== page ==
Nintendo 3DS and Wii U eShops are shutting down — so buy games while you still can

a photo of two Nintendo 3DS consoles
(Image credit: Future)

Update: We finally know the official date that Nintendo is shutting down 3Ds and Wii U eShops.

The Nintendo Switch is the future, and while that’s been clear for some time, it looks like Nintendo is making it official. The Nintendo Wii U and Nintendo 3DS eShops will be closing their doors in “late March” 2023 — though the majority of people will lose practical access much sooner.

According to the official Nintendo support page, you won’t be able to add any Wii U and 3DS eShop funds from a credit card after May 23, 2022. Gift cards will then be valid until August 29, 2022, but existing download codes can be redeemed until next March.

After this date any remaining balance tied to your Nintendo account will only be usable from the Nintendo Switch eShop.

In other words, if there are any digital 3DS or Wii U games you’ve had your eye on, you’ll want to get them bought within the next three to six months. After that you’ll need to rely on physical cartridges, or less than legal methods.

Fortunately, those of you with an extensive digital library already don’t need to worry about much. Games, DLC and software updates will still be available to download for “for the foreseeable future." So you don’t necessarily need to stock up on expandable storage to keep hold of all your digital assets.

Likewise Nintendo also confirmed that online services and features will stick around for a bit longer, as ”there are no plans to make any further changes at this time." You just won't be able to pay for any that require actual money.

The writing has been on the wall for the 3DS and Wii U since the Switch became such a big success, and the fact both systems are over a decade old. But this news still stings. Especially since the 3DS system became home to a number of remastered classic games that are unavailable on newer hardware. 

The handheld may not have been the most ergonomic device for adult gamers, but it meant those much-loved titles still had a lease on life long after their original consoles were retired. 

eShop closures further highlight Nintendo’s Classic Games problems

Kotaku also spotted some more depressing news, which seems to have been removed from the official Q&A at the time of writing, seemingly confirming the fact Nintendo has no plans to offer those classic games elsewhere.

Of course, Nintendo already has a number of classic titles available on the Switch, but only to the people who subscribe to various tiers of Nintendo Switch Online. The base subscription is $4 a month, or $20 a year, and offers access to a select number of NES and SNES games.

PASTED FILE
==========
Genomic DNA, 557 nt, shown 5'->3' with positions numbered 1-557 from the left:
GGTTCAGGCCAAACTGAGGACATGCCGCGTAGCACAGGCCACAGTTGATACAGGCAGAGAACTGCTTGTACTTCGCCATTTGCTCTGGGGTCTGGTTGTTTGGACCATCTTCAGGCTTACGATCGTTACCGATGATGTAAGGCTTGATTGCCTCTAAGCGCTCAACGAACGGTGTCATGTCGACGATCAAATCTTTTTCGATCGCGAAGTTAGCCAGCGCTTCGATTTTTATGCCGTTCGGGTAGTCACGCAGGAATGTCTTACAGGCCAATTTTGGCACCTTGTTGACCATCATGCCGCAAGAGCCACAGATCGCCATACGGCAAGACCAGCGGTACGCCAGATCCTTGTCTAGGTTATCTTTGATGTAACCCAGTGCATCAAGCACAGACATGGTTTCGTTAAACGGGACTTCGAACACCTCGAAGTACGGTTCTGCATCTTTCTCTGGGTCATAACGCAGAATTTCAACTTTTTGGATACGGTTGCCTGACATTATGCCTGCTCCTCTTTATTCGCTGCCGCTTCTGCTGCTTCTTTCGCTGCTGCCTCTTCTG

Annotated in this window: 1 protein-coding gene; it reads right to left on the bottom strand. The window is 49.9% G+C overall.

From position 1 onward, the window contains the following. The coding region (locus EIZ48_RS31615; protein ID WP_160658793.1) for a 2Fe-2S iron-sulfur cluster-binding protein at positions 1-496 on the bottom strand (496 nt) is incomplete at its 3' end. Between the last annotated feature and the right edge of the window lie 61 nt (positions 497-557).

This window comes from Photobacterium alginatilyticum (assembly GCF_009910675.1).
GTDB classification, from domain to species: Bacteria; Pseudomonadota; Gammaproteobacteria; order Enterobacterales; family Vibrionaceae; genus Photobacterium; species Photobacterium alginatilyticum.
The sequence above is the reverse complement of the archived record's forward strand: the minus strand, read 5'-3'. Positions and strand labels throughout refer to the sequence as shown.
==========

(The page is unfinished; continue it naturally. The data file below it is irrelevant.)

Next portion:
Meanwhile the Expansion Pack, which adds access to select Nintendo 64 and Sega Genesis games, costs $50 for a year — more than double the price. The next one to hit the service is long-time fan-favorite The Legend of Zelda: Majora's Mask.

That's absolutely not the same as being able to buy those games to keep, even if they are digital. While gaming subscriptions are not uncommon, competing products like Xbox Game Pass at least give you the option of purchasing bundled games as standalone titles. Or in the case of Xbox, playing the original disk in the latest hardware

Even past Nintendo consoles had the Virtual Console, which let classic digital games run on the Wii, Wii U and 3DS. However, any platform-specific purchases wouldn’t transfer from, say Wii to Wii U or vice versa. Unfortunately, the Nintendo Switch doesn’t have any sort of Virtual Console functionality.

We can hope that things might change, especially since that note about classic titles has vanished from the official Q&A. But this is Nintendo we’re talking about, and experience tells me that we shouldn’t get our hopes up.

Long live the Nintendo Switch, I guess.

Tom Pritchard
UK Phones Editor

Tom is the Tom's Guide's UK Phones Editor, tackling the latest smartphone news and vocally expressing his opinions about upcoming features or changes. It's long way from his days as editor of Gizmodo UK, when pretty much everything was on the table. He’s usually found trying to squeeze another giant Lego set onto the shelf, draining very large cups of coffee, or complaining about how terrible his Smart TV is.